We had a request from one of our clients to do a post on signs of bloat in dogs to try to help people identify the condition as soon as possible in their pets.
We thought it was an excellent suggestion as early detection of this condition is key to saving the life of your dog.
Gastric dilatation volvulus, which is also known as bloat, or more commonly abbreviated to GDV, is a condition which most commonly affects large, deep chested dogs (e.g. Great Danes, Setters, Mastiffs etc) but any breed could potentially be at risk.
Unfortunately, nobody knows the exact cause of the condition but for some reason the stomach begins to fill with air and because of the way the valve on the stomach works it cannot come out again easily.
The stomach becomes bigger and bigger which means it starts to put pressure on the other organs within the abdomen and the lungs and heart.
This pressure means that the blood flow around the body is severely compromised which lead to parts of the body not getting enough oxygen.
The situation can sadly progress even further than this, as in some cases the stomach becomes so large that it actually twists back on itself.
If this happens, then the blood supply to the stomach and some of the other abdominal organs can be completely blocked off leading to organ failure. Bloat is a very serious condition and if left untreated would inevitably be fatal.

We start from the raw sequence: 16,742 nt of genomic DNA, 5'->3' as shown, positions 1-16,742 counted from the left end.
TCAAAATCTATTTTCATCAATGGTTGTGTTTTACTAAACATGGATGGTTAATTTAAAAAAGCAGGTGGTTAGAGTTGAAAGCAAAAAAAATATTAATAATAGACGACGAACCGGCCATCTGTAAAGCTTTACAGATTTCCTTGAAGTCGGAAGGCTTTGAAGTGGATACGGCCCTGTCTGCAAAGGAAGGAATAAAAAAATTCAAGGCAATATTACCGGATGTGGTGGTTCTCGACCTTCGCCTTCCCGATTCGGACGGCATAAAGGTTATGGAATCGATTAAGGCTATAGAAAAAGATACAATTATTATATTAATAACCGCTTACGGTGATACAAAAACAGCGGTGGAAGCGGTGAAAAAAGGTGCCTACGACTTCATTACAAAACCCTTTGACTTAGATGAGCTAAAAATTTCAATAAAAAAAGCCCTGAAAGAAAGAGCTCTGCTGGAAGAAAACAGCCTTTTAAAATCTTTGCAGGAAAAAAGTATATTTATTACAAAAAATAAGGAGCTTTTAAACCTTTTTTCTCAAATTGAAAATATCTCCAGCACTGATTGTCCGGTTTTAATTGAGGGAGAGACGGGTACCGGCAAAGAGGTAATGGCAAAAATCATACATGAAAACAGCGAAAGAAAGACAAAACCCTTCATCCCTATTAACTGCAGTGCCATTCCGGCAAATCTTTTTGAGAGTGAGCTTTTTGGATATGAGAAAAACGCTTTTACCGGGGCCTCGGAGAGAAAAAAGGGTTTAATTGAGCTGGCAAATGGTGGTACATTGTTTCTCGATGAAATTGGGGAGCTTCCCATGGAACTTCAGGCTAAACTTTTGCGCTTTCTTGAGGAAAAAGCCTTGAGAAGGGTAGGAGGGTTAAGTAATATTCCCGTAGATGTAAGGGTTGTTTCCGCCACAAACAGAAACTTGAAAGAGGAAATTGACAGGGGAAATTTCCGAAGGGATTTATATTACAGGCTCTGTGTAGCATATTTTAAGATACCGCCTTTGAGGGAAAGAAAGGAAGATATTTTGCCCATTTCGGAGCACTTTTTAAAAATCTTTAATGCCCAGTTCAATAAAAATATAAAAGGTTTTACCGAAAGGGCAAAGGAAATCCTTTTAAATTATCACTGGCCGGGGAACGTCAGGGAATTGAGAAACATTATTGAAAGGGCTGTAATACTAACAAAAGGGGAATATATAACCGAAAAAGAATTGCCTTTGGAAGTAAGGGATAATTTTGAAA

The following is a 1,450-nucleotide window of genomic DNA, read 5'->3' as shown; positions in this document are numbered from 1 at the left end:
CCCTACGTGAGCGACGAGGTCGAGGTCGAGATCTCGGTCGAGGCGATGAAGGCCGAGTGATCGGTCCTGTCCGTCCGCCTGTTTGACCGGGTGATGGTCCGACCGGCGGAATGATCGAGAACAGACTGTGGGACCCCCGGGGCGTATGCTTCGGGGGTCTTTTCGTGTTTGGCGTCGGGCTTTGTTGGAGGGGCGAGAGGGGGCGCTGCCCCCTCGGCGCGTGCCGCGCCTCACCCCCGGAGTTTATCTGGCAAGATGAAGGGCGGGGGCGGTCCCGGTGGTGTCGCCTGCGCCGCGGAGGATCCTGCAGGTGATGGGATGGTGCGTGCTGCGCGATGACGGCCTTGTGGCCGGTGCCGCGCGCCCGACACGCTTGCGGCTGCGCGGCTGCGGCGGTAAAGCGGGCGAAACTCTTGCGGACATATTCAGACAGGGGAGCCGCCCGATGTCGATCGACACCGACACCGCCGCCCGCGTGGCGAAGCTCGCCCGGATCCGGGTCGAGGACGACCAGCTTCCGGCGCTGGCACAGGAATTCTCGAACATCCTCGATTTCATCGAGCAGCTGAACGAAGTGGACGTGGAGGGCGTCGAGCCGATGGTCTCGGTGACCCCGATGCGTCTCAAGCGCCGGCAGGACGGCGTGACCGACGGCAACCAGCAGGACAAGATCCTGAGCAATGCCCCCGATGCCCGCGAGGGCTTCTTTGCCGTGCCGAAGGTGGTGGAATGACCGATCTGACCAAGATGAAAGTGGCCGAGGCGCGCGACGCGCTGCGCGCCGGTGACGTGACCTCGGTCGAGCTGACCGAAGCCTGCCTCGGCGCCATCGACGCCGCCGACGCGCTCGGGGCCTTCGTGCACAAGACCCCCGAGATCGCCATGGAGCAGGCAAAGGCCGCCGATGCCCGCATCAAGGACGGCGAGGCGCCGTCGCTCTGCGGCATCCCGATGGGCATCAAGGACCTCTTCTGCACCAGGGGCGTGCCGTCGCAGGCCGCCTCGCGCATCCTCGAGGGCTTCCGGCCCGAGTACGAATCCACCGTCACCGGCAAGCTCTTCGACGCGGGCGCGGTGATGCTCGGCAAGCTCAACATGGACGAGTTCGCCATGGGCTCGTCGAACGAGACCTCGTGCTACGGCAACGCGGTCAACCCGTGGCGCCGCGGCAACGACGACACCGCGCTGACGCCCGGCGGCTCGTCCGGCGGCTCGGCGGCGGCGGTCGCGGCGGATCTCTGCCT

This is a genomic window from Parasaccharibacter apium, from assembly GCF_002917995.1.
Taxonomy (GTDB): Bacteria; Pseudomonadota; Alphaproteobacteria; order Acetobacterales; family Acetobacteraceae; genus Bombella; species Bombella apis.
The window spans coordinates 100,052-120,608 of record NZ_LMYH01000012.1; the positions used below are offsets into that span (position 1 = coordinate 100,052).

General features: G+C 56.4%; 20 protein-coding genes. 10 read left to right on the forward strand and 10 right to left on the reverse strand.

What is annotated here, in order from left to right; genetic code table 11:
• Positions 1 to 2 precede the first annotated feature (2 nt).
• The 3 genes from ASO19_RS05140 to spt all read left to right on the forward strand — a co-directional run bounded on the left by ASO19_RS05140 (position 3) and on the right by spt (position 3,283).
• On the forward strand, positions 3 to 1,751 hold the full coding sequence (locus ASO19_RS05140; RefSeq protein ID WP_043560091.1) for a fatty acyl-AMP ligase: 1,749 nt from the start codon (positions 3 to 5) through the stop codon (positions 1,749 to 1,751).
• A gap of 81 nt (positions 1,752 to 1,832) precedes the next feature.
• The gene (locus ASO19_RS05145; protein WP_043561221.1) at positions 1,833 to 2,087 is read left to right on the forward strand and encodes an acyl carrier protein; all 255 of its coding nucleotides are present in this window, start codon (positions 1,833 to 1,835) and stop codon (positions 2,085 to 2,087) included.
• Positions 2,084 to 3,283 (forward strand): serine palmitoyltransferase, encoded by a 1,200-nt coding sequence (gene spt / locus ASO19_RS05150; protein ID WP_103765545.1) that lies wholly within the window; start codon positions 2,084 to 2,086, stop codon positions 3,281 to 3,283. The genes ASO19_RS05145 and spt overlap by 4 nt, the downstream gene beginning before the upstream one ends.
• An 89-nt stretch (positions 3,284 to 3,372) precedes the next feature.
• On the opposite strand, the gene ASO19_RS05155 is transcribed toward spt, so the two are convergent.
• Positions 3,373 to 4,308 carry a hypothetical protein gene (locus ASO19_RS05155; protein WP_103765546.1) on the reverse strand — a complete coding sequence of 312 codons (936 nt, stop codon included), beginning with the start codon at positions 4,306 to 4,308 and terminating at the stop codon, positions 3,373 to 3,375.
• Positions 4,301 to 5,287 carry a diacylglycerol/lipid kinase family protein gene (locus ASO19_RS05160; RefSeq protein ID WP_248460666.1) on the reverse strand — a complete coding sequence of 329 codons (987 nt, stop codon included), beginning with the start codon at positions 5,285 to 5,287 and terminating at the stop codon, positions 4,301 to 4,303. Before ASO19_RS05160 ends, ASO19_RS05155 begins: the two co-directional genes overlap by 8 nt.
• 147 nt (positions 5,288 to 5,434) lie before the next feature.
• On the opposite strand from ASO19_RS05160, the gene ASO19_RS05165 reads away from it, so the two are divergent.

The highest chance of a successful treatment outcome is with early detection and if a twisting of the stomach has occurred, then rapid surgical intervention. The initial signs can be quite subtle.
The dog will commonly become restless and their breathing rate may go up or you may think it appears more laboured. As the condition progresses you may notice the dog begin to dry-wretch or seem to be producing excessive amounts of saliva.
You may also notice the dog’s abdomen begin to bloat or the dog may go very wobbly on his/her legs, their gums may look pale and eventually would lose the ability to stand up.
If your dog is showing these signs, any time DAY OR NIGHT, then please call us immediately. Our staff will then be able to give you advice on how best to proceed.
We have attached an x-ray to show just how big the stomach can get with this condition- please compare it to the normal x-ray we have also included.
If you have any questions, please call to speak to one of our vets
Some of the things you can do to try to prevent your dog from getting bloat include:
- Feeding a few times a day rather than just one big meal
- Slowing a speedy eater down, using a Slow Feeding Bowl
- Not feeding from a raised feeding station or bowl
- Not only feeding dry food (or making sure you soak the biscuits first)
- Not letting your dog drink too much water at one time
- No heavy exercise just before or just after eating
From my own experience and that of people I know who have had dogs of their own that have developed bloat.
Every minute matters. Do not delay. Go straight to the surgery.
From recognising the very early signs in Roxy to being on the x-ray table was less than 45 minutes and she still didn’t make it.
David in Bicester
Vet Helen Walton-Collett has recently completed an extra qualification in small animal ophthalmology
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